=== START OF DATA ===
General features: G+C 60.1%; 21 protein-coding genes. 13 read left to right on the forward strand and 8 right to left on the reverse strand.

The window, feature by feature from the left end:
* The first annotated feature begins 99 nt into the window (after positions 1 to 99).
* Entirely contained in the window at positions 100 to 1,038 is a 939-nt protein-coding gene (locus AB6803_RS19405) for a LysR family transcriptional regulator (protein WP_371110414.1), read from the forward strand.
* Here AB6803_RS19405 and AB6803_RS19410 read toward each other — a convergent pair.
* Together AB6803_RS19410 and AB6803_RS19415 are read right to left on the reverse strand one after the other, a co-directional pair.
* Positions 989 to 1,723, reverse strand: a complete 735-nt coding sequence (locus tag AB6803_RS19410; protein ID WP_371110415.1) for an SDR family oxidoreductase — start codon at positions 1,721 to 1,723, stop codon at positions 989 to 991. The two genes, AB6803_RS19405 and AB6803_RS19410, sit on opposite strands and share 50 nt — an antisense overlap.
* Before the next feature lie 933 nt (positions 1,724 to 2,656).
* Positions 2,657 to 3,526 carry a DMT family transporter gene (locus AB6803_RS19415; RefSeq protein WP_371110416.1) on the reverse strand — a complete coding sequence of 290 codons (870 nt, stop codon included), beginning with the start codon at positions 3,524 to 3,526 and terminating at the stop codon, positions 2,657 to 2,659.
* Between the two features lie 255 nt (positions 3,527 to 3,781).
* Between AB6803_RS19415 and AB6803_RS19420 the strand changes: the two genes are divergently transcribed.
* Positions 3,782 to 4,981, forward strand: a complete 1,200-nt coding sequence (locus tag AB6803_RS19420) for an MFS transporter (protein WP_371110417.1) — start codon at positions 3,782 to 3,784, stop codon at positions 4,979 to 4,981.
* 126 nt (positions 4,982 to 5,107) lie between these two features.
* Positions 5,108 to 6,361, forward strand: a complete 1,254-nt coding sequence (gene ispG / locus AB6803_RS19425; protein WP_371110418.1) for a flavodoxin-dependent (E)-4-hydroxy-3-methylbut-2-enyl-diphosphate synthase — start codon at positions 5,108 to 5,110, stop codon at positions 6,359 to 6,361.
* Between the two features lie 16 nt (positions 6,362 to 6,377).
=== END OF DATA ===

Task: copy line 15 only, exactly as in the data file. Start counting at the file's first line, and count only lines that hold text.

* Between the two features lie 16 nt (positions 6,362 to 6,377).